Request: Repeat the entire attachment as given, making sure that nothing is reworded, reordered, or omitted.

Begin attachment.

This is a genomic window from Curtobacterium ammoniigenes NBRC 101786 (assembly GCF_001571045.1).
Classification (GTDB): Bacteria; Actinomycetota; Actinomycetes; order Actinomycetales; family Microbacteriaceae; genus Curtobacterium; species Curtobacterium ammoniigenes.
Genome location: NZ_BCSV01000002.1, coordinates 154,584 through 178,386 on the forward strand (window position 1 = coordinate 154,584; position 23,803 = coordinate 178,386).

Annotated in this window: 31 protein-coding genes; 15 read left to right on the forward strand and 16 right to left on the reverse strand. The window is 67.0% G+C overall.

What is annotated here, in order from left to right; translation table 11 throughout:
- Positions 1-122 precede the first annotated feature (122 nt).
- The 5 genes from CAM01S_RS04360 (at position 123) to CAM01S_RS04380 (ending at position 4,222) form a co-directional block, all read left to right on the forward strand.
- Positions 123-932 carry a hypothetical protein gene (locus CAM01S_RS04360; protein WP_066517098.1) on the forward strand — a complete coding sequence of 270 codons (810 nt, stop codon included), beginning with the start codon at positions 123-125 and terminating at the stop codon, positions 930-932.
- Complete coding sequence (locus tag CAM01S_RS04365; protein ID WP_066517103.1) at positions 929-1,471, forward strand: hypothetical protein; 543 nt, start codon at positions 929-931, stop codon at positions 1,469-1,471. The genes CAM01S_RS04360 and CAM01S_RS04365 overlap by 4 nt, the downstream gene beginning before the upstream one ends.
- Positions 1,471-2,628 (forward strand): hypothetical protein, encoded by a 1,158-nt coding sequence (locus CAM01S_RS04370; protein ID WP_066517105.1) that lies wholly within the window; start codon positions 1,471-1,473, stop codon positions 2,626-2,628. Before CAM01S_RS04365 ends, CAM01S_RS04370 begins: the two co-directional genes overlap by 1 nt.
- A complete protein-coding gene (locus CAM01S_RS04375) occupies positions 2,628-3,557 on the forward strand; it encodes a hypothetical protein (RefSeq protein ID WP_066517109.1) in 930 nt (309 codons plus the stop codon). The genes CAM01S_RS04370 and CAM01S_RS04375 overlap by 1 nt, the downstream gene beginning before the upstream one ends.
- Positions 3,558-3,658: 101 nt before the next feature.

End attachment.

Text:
This is a genomic window from Curtobacterium ammoniigenes NBRC 101786 (assembly GCF_001571045.1).
Classification (GTDB): Bacteria; Actinomycetota; Actinomycetes; order Actinomycetales; family Microbacteriaceae; genus Curtobacterium; species Curtobacterium ammoniigenes.
Genome location: NZ_BCSV01000002.1, coordinates 154,584 through 178,386 on the forward strand (window position 1 = coordinate 154,584; position 23,803 = coordinate 178,386).

Annotated in this window: 31 protein-coding genes; 15 read left to right on the forward strand and 16 right to left on the reverse strand. The window is 67.0% G+C overall.

What is annotated here, in order from left to right; translation table 11 throughout:
- Positions 1-122 precede the first annotated feature (122 nt).
- The 5 genes from CAM01S_RS04360 (at position 123) to CAM01S_RS04380 (ending at position 4,222) form a co-directional block, all read left to right on the forward strand.
- Positions 123-932 carry a hypothetical protein gene (locus CAM01S_RS04360; protein WP_066517098.1) on the forward strand — a complete coding sequence of 270 codons (810 nt, stop codon included), beginning with the start codon at positions 123-125 and terminating at the stop codon, positions 930-932.
- Complete coding sequence (locus tag CAM01S_RS04365; protein ID WP_066517103.1) at positions 929-1,471, forward strand: hypothetical protein; 543 nt, start codon at positions 929-931, stop codon at positions 1,469-1,471. The genes CAM01S_RS04360 and CAM01S_RS04365 overlap by 4 nt, the downstream gene beginning before the upstream one ends.
- Positions 1,471-2,628 (forward strand): hypothetical protein, encoded by a 1,158-nt coding sequence (locus CAM01S_RS04370; protein ID WP_066517105.1) that lies wholly within the window; start codon positions 1,471-1,473, stop codon positions 2,626-2,628. Before CAM01S_RS04365 ends, CAM01S_RS04370 begins: the two co-directional genes overlap by 1 nt.
- A complete protein-coding gene (locus CAM01S_RS04375) occupies positions 2,628-3,557 on the forward strand; it encodes a hypothetical protein (RefSeq protein ID WP_066517109.1) in 930 nt (309 codons plus the stop codon). The genes CAM01S_RS04370 and CAM01S_RS04375 overlap by 1 nt, the downstream gene beginning before the upstream one ends.
- Positions 3,558-3,658: 101 nt before the next feature.